The Essex Chain Lakes Complex Unit Management Plan (UMP) has been in the works for nearly a year, and has attracted both positive and negative attention throughout that time. In a statement last month, Governor Cuomo officially announced that the plan has been approved, and as expected, the reactions were mixed.
Photo credit: Carl Heilman II
The plan includes projects like the addition of snowmobile trails, public motorized access on certain roads, and additional camping opportunities. Installation of the Cedar River Bridge, one of the more controversial points of the plan, has also been approved.
Environmental groups like Protect the Adirondacks have disputed the UMP, claiming it fails to comply with the Adirondack Park State Land Master Plan; the New York Wild, Scenic and Recreational Rivers System Act; and the state’s Snowmobile Guidance for siting new snowmobile routes.
Among other concerns, opponents maintain that the snowmobile bridge traversing the Cedar River, and the re-purposing of another bridge that crosses the Hudson River, is in violation of the Act as both rivers are protected.
In January, environmental groups Protect the Adirondacks and Adirondack Wild: Friends of the Forest Preserve, in conjunction with Earthjustice, sued New York State over the plan – specifically, the snowmobile trail and the addition of mountain biking was disputed.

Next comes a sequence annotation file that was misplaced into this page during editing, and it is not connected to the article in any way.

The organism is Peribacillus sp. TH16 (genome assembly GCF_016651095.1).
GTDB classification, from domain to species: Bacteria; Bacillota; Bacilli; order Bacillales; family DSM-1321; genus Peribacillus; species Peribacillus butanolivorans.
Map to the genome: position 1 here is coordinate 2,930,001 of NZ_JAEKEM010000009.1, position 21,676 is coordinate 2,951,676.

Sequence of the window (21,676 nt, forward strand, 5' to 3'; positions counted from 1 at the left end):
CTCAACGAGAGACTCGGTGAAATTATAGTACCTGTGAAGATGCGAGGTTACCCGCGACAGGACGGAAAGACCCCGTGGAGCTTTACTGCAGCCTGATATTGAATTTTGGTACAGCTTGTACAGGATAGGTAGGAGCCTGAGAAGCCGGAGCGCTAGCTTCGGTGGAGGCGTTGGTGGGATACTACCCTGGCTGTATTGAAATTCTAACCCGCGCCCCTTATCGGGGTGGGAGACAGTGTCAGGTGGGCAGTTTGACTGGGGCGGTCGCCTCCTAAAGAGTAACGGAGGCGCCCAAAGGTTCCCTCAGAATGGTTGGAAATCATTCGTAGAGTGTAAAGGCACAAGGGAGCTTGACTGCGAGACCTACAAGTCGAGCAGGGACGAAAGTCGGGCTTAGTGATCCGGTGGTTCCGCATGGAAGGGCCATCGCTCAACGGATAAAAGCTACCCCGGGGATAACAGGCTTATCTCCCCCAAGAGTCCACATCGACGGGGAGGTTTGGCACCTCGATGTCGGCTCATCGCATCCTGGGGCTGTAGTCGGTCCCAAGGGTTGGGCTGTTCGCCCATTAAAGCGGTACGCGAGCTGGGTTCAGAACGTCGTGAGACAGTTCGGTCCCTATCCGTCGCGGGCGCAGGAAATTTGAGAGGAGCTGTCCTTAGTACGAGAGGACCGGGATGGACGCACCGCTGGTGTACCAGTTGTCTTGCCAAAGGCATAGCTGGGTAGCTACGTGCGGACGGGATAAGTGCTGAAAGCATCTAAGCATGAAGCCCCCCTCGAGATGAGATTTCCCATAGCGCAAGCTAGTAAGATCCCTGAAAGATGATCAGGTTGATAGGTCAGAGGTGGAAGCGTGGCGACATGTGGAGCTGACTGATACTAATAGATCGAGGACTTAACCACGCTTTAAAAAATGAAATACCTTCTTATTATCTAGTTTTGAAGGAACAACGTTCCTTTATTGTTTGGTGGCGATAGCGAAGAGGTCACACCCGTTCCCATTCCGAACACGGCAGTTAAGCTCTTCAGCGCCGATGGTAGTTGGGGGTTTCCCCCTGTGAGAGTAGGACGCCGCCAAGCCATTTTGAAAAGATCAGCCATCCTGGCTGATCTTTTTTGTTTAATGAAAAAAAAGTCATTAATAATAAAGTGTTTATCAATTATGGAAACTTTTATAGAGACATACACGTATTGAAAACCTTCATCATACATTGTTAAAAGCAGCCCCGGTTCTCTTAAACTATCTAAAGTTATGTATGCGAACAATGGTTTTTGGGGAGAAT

Christopher Amato, former assistant commissioner at the DEC, now attorney at Earthjustice, told Adirondack Explorer in March that the plan is “blatantly illegal.”
In March, about nine miles of existing logging roads were approved to allow mountain bikers; this was somewhat of a compromise, as the alternative that would have opened far more land to bicyclers was rejected.
Now, the remaining aspects of the plan have been given the go-ahead. Despite the controversy surrounding the UMP with the environmental groups, local towns have voiced their encouragement. The Complex encompasses the towns of Minerva and Newcomb in Essex County, as well as the Town of Indian Lake in Hamilton County.
“The opening of these lands with a connecting bridge and the new recreational opportunities that are available will allow all New Yorkers to explore and enjoy the ‘Great Adirondack Experience,'” Town of Indian Lake Supervisor Brian Wells told NYS.
“Governor Cuomo is yet again demonstrating his strong commitment to drawing visitors to the Park which will serve to strengthen local economies. I applaud the hard work of Commissioner Seggos who steered this UMP in the right direction with these goals,” Hamilton County Board of Supervisors Chairman Bill Farber told NYS.
The Essex Chain Lakes Complex is located in the Central Adirondacks. It includes 6,956 acres of the Essex Chain Primitive Area, the 2,788-acre Pine Lake Primitive Area, and a portion of the 42,537-acre Blue Mountain Wild Forest.
The new access to lands, the connecting of towns, and the multitude of recreational opportunities becoming available are intended to increase access and boost tourism to this 19,600-acre stretch of lands and waters.
- Adirondack Almanack: Adirondack Groups Sue NYS Over Essex Chain Plan
- Adirondack Almanack: The Essex Chain Lakes Lawsuit Explained
- Adirondack Explorer: Essex Chain lawsuit.
- New York State: “Governor Cuomo Announces New Recreation Opportunities in the Adirondacks.”